- The Washington Times - Saturday, May 18, 2002

Failed Washington Redskins bidder Howard Milstein is seeking at least $20 million in legal damages from Dan Snyder, filing an arbitration request against the current team owner.
In the filing, Milstein contends Snyder breached his agreement to pursue the Redskins jointly in 1998 and early 1999, and that Snyder failed to use his best efforts to help Milstein get the Redskins, even after Milstein voluntarily withdrew his bid for the team in April 1999. Following that withdrawal, an investor group of Snyder, his father and sister, and business partner Fred Drasner succeeded in buying the team and the current FedEx Field for a then-record $800 million.
The minimum of $20 million Milstein seeks corresponds to the amount of his share of a deposit paid on the Redskins in January 1999 after winning a heated bidding war for the team. Milstein attorneys yesterday declined to specify any plans for seeking additional compensatory or punitive damages, but did not rule out the possibility.
"Howard Milstein and his partners at the time [Snyder, brother Edward Milstein] had a contract to buy the Redskins, subject to NFL approval," said Milstein attorney Alan Vickery. "The question we're trying to answer is what Dan Snyder was doing all that time [prior to Milstein's withdrawal]? Was he using his best efforts to complete the deal on behalf of the Washington Sports Ventures partnership, or was he subverting the deal behind the scenes?"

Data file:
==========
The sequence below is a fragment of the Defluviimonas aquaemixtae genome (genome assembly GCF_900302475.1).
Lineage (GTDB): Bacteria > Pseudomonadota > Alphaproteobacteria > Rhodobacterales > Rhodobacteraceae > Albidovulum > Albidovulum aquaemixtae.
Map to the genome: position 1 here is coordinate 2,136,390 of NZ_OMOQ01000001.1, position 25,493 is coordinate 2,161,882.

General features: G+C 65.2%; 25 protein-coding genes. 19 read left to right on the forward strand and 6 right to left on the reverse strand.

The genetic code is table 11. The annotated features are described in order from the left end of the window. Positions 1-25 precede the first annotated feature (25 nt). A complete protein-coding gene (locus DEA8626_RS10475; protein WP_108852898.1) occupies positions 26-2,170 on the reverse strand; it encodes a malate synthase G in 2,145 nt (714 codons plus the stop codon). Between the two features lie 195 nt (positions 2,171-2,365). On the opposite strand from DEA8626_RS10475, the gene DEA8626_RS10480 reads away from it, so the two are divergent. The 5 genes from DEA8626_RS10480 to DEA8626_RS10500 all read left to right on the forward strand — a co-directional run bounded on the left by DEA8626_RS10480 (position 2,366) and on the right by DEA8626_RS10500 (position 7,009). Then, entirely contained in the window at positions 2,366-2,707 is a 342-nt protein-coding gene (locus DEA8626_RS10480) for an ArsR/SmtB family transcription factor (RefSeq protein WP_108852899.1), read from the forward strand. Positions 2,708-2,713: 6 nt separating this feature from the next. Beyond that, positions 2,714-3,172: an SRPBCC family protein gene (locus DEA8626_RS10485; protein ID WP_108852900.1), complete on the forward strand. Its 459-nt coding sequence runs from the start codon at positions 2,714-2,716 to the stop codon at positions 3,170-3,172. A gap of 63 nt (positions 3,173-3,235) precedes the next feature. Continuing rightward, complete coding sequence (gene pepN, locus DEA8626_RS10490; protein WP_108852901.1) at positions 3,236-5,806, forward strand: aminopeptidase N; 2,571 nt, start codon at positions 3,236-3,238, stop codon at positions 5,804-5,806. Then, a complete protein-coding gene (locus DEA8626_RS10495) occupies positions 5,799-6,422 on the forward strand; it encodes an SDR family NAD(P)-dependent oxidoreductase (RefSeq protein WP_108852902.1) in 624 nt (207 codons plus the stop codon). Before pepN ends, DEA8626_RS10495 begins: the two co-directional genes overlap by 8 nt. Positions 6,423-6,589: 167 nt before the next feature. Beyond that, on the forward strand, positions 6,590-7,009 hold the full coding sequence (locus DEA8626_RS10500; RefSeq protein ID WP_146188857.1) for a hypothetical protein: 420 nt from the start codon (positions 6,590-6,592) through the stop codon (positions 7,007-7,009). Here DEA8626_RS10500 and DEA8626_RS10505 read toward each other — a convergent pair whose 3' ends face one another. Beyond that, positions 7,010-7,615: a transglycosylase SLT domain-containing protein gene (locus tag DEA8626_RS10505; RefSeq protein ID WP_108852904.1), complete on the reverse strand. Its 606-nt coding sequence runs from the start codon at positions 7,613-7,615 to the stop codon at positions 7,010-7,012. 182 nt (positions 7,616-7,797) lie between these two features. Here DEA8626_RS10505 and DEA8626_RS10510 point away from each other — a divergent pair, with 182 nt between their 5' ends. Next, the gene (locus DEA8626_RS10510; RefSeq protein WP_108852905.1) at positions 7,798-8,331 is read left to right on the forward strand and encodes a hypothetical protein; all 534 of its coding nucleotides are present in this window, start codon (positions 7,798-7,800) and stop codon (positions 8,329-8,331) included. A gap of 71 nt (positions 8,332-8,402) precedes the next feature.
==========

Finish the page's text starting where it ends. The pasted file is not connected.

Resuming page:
Legally, the arbitration filing covers similar ground as Milstein's two failed attempts to win a judgment showing the Jack Kent Cooke estate and former team president John Kent Cooke conspired against Milstein and breached its contractual duties. Milstein sought an estimated $400 million in damages, but lost in both Virginia District Court and the 4th U.S. Circuit Court of Appeals.
The new filing clearly has Milstein turning his sights to Snyder. A hearing on the matter is possible within the next several months. The hearing itself will be similar to one in standard litigation, though a bit less formal, and the decision by the third party arbitrator is binding. The hearing and all documentation, however, remain private.
Snyder declined to comment yesterday through a spokesman. The cruel irony in Milstein's continued legal pursuit is that soon after he withdrew his bid in the face of certain legal rejection, the Cooke estate offered him back the deposit which was written as nonrefundable plus $10 million in expenses incurred, in return for Milstein releasing all legal claims regarding the Redskins. Milstein, a New York-based real estate executive, firmly rejected the offer and set off in search of the much bigger financial prize. The district court defeat came in October 2000, the appeals defeat 11 months later.
"Milstein is just moving down the list. The NFL may even be next," a league source said last night.
Despite Milstein's well-documented litigious nature, the new filing comes as something of a surprise as Milstein never named Snyder as a defendant in the lawsuits against John Cooke and the Cooke estate. And though Milstein never had a role with the Redskins, Snyder has spoken favorably of Milstein on several occasions since taking control of the team.


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